Ultimately, it’s difficult to say what impact this debate will have on the race. Will it just stanch Obama’s bleeding, will it do more and prompt an Obama uptick, or will it have no effect at all?
Given the race’s ups and downs, we wonder whether we’re still in the third stage of the campaign — the Romney surge — or whether we’re back in the first phase of the campaign: a narrow Obama edge. Or could we be in a fourth, 2000-like stage — meaning a freakishly close election?
The respected Marquette Law School Poll, which had Obama up 11 in Wisconsin before the debate, now shows the president ahead only 49%-48% in Badgerland. This squares with three other surveys conducted after the first debate (but before the second), all showing Obama with small leads inside the margin of error. So Wisconsin is now a toss-up. We also cannot ignore the polls showing tightening margins in both Pennsylvania’s presidential and Senate contest, so we’re moving both to leans Democratic, down from likely. Romney probably only wins Pennsylvania in a decisive national victory — we’ll be stunned if it accounts for his 270th electoral vote — and the challenger’s campaign is wise to downplay his chances both in the Keystone State and Michigan. Meanwhile, it appears that Sen. Bob Casey (D) is running a subpar campaign, and businessman Tom Smith (R) is hammering him with ads. Last month, we ran a list of potential Senate shockers — but none of them would compare to a Casey loss.
This makes the Electoral College count 267 for Obama, 235 for Romney and 36 toss-ups (Colorado, New Hampshire, Virginia and Wisconsin). We do not have the data to move Iowa, Nevada or Ohio onto the list of toss-ups. Keep in mind that as of this writing we have little indication as to what impact the second debate will have on this utterly wild race.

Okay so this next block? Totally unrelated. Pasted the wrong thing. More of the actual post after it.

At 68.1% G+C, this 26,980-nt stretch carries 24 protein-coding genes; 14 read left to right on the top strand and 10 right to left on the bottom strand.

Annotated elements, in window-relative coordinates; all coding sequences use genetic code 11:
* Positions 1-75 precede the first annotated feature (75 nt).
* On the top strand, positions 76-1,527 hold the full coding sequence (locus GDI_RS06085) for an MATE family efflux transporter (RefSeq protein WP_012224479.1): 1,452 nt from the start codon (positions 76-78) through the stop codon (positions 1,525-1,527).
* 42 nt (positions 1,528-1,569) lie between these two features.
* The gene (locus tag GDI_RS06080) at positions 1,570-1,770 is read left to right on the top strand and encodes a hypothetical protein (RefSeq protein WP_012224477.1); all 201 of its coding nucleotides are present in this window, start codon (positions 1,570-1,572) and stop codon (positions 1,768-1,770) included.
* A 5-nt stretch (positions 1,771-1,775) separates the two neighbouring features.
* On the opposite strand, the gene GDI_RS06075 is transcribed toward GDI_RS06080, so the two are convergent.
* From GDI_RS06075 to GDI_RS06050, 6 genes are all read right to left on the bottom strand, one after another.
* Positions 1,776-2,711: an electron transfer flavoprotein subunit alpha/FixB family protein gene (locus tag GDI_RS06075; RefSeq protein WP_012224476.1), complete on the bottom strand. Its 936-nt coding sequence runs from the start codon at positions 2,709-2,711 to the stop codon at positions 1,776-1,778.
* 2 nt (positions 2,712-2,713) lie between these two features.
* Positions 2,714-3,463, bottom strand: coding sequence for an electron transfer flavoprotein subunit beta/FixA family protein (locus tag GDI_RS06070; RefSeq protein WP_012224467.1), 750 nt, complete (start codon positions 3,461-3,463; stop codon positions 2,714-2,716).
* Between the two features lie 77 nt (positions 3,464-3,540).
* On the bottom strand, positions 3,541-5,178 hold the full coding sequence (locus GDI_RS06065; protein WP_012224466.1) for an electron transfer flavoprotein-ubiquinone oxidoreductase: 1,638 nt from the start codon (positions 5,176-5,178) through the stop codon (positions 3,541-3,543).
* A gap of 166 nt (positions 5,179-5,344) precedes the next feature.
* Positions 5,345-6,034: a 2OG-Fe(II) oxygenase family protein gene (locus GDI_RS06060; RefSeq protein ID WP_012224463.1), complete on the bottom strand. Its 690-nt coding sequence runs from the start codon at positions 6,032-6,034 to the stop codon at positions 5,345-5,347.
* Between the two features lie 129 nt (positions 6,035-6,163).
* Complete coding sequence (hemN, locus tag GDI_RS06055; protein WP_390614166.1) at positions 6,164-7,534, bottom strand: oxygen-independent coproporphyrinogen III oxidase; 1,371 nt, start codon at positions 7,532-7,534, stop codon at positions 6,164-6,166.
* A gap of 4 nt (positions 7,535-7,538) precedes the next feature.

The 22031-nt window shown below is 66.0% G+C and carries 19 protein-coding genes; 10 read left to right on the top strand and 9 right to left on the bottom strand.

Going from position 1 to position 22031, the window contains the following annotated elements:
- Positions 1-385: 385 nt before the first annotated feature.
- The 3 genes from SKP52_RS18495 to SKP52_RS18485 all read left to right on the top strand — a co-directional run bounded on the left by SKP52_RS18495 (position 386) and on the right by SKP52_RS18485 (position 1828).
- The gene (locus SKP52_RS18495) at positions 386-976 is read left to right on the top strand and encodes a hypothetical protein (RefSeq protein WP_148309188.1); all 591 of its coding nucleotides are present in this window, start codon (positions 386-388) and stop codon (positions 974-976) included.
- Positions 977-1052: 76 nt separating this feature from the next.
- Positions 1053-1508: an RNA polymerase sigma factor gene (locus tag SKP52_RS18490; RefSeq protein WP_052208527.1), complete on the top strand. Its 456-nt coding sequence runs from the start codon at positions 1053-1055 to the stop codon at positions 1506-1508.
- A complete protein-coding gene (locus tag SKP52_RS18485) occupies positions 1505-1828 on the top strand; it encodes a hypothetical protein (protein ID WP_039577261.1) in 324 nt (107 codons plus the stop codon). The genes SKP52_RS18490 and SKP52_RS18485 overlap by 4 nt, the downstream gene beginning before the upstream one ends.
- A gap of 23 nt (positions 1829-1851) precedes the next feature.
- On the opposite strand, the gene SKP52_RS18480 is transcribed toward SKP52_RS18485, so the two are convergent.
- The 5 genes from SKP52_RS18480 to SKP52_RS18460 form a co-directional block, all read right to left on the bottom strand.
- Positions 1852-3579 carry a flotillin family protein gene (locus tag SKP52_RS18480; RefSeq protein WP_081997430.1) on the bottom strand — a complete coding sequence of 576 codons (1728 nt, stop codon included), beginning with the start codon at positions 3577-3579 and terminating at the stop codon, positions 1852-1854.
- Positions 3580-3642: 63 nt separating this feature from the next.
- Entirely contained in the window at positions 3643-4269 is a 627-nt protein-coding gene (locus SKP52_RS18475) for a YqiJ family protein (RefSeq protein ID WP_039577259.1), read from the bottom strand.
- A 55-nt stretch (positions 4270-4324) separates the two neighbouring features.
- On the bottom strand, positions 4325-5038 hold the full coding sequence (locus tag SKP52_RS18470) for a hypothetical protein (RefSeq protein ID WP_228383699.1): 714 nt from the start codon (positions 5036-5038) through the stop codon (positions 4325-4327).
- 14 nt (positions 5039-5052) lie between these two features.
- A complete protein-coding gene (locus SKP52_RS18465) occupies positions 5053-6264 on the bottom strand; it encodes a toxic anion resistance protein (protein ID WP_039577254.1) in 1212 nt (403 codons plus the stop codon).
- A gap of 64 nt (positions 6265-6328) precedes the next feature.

Map 1: Updated Crystal Ball Electoral College ratings
Bypassing the Buckeye State?
If there is one state that everyone seems to be focusing on right now in the Electoral College, it’s Ohio. And why not — as we’ve mentioned many times, Ohio has been the most consistent presidential bellwether for more than a century, selecting the winner 27 of the past 29 elections.
President Obama has consistently held a slightly bigger lead in Ohio than he has nationally, and that still appears to be the case. That might have something to do with his support of the auto bailout, and Romney’s opposition to it. It might have something to do with lingering suspicion of Republicans after last year’s punishing fight to overturn restrictions on public sector unions. It also might have something to do with the state’s unemployment rate, which is below the national average (and which appears to also be boosting Republican Gov. John Kasich, who struggled last year during the labor fight). Or maybe it’s because Romney is a Massachusetts presidential candidate — Ohioans voted against John F. Kennedy in 1960, Michael Dukakis in 1988 and John Kerry in 2004. Put all these things together, and maybe that gives Obama a little bit more of an edge in Ohio than he has in some other places.